Teach me how to speak, teach me how to share
In the 1990s, after studying at Berklee College of Music in Boston, Ed Roland gathered a few musicians together, and they recorded a song called “Shine.” The lyrics and garage sound spoke to the 1990s grunge crowd, and as the song climbed the charts, the band Collective Soul was formed. They had a few other hits, most notably “The World I Know,” and in 2004 the band created their own independent label, which gave them greater control over the artistic and production processes. I like to think that their drive to form their own label was motivated in part by the need to live up to the word “collective” in their band name.
Currently, the world is in a state of flux, and these tectonic shifts are sparking conversations about the benefits and drawbacks of capitalism and the typical business models it produces. The focus on the bottom line has undeniably contributed to income inequality and small business owners are grappling with the tension between remaining competitive with similar companies, on the one hand, and finding ways to value things other than productivity and money, on the other. It’s challenging in this system to be both ethical and profitable.
These conversations were circulating among the six of us as we discussed the structure of our business. Typically, publishers are organized hierarchically, with everyone in the pyramid making a salary based on their experience level and productivity. At DRB, we all bring different skills and strengths to the table, and we wanted to conceive of the exchange of our labor as a barter system rather than a monetary one. We trade services with each other, and we all co-own the company, which means there’s no hierarchy of title or salary.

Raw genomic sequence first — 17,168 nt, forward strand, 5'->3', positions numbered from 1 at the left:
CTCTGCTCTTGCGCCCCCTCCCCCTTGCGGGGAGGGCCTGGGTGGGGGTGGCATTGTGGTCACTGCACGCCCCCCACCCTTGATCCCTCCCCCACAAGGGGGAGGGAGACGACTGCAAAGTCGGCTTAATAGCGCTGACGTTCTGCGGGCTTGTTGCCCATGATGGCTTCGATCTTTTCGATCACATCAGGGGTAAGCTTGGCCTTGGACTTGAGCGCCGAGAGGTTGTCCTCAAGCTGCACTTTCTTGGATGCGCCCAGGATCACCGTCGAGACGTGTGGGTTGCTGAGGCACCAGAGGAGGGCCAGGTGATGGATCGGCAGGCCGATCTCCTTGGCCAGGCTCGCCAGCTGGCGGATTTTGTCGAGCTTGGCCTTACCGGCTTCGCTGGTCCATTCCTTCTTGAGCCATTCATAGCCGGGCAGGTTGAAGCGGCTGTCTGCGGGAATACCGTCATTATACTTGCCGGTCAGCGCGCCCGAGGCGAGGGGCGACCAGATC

That’s the collective soul of Dirt Road Books.
“All the words that I've been reading/Have now started the act of bleeding/Into one, into one”
Writing happens alone, usually. Maybe you’re in a coffee shop surrounded by other people, but for the most part everyone is staring at a screen, lost in another world. But ideas need nurturing and maturing, and the process of taking a story from one person’s laptop and distributing it to bookstores and e-readers requires many hands. Dirt Road Books is a collective in terms of our business model, as well as our approach to the act of creation. We believe this increases our impact on readers—we’re able to create richer stories by working together.
We also believe that, by forming a collective, we have the potential to increase our impact on the world around us. DRB’s financial model sets aside a portion of the company’s profits for charity. Our current charitable focus is the refugee crisis in Europe, specifically the Dirty Girls of Lesvos, an organization very near and dear to Gill McKnight, one of our founding members.
In addition to building charitable giving into our financial structure, Dirt Road Books also plans to give authors an opportunity to participate in profit sharing. Stay tuned for further information.
We take our model as a collective seriously, and we consider it not only an organizational structure, but also a calling.
In “The World I Know,” Collective soul sings, “Have we eyes to see/That love is gathering?” We hope that those who travel with DRB, regardless of the point of origin, gather in love and hope to collectively produce something greater than ourselves.